INDIEWATCH: 'Never Sleep Again' a long, long love letter to Freddy fans
Jason, Jaws and Michael Myers. None of them held a candle to the man who made me fear water beds: Freddy Krueger, and “Never Sleep Again: The Elm Street Legacy” digs into the history and fandom through interviews with franchise creator Wes Craven, Freddy’s main adversary, Nancy (Heather Langenkamp), Freddy himself, Robert Englund, and every. single. extra and B actor involved in the making of all seven Elm Street movies.
Or so it seems.
“Never Sleep Again” begins with a pretty sweet claymation sequence with a lot of “Elm Street” staples: Tina in a body bag, Freddy bursting through a torso, and I admit I was pretty jazzed for what was next.
What struck and hooked me first: Wes Craven’s insights into the creation of the horror rock star of the ’80s and beyond. Craven shares about a sinister man who creeped him out as a kid — who would later inspire Freddy Krueger; how he chose the green and red sweater based on research of a color mix that causes the most visual distress; and the inspiration for the deadly bladed glove.
Background on how Robert Englund to play Freddy, how he was replaced for a hot second for the first sequel and listening to his protectiveness of the character was irresistible. And I gobbled up interviews with special effects guys on each quintessential scene in “Nightmare on Elm Street.” Craven shares that the water bed scene that so traumatized me as a kid, also jacked with the cast and crew.
They used a rotating room, and they had to do it in one shot. When the blood squirts out of the water bed, sparks literally flew on set, cast and crew members were covered in blood — and they couldn’t stop shooting. Everything was pretty indie, start-up with low funds, so all they had was one take.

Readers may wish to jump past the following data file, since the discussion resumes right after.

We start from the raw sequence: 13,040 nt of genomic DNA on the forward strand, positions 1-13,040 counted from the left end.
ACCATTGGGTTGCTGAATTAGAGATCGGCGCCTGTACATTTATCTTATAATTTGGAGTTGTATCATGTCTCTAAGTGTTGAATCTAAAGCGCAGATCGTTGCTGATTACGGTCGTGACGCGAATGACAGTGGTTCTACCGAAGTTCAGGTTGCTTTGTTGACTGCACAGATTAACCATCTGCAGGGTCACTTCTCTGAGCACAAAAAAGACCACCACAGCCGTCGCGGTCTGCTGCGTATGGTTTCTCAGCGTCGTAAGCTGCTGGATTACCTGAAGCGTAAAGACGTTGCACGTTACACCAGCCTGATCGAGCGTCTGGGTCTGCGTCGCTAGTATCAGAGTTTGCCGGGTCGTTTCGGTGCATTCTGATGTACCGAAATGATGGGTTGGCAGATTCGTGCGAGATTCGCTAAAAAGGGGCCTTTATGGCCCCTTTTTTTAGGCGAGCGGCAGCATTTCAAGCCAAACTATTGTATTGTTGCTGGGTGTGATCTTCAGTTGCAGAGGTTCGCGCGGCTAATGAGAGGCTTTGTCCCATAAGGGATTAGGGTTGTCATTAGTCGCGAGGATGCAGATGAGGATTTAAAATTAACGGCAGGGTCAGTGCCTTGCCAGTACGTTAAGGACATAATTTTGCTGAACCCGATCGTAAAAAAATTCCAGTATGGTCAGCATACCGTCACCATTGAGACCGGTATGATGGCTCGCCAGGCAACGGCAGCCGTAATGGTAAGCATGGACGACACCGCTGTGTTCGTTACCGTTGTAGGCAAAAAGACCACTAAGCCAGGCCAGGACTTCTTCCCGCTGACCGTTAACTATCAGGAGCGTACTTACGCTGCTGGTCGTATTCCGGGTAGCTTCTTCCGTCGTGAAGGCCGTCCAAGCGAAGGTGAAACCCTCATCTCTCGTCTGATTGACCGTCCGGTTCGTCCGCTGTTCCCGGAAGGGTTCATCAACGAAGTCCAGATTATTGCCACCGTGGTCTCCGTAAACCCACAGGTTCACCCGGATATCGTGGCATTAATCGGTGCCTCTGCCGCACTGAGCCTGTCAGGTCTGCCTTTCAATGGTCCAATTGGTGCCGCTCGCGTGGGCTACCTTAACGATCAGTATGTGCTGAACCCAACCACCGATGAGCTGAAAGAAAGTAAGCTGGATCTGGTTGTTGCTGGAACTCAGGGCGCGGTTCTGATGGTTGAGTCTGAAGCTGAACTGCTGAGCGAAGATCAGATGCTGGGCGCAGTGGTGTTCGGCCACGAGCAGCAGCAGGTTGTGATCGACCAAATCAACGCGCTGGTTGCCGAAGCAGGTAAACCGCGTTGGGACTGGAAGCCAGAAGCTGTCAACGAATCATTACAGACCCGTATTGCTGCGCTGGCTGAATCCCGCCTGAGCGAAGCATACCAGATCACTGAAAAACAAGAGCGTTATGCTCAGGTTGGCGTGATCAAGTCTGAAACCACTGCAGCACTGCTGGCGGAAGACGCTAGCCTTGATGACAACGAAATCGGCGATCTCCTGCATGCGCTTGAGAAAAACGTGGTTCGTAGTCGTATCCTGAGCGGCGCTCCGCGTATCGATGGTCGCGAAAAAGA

Anyone who grew up with “Nightmare” can appreciate the start of “Never Sleep Again,” but there’s sooo much info that it gets a bit exhaustive.
Clocking in at a whopping four hours, this documentary goes through each sequel with interviews with all leading actors from “Nightmares” 1 through 7, and I was really surprised that studio New Line Cinema was built upon the Freddy empire.
If you’re not planning on venturing into this odyssey, here are some high points:
Wes Craven was only involved in bookending the franchise — which will celebrate its 30th birthday Nov. 9 — with “Nightmare” (1984) and “New Nightmare” (1994). New Line commissioned a rag-tag group of newcomer directors and writers — including one director who was basically homeless — to continue the legacy through six more films. While I thought this insane — especially after listening to how meticulous Craven was in every facet of the first film — “Never Sleep Again” shows this tactic worked the franchise for a younger, MTV audience.
Some cons about this: A decent amount of time is spent name-dropping Johnny Depp, Patricia Arquette and “LOTR” director Peter Jackson as having their start in the “Nightmare” franchise, but, their commentary is missing. And I swear directors Daniel Farrands, Andrew Kasch just let the camera roll, and I found out what people ate and spilled on their make-up during filming.
While a lot of the details were fascinating, “Never Sleep Again” could’ve easily been edited down to less than two hours, and on a personal note, only included Craven, Heather Langenkamp and Robert Englund.
In the end, “Never Sleep Again” is a very long love letter to Freddy fans, and if you’re one of them, it’s probably worth it.
For this gal, four hours was too much.
Indiewatch is a weekly review of independent films and documentaries on Amazon Prime and Netflix Instant. Lavine is features editor at the DNT, reach her at firstname.lastname@example.org or (218) 723-5346, read her blog at reeltalk.areavoices.com.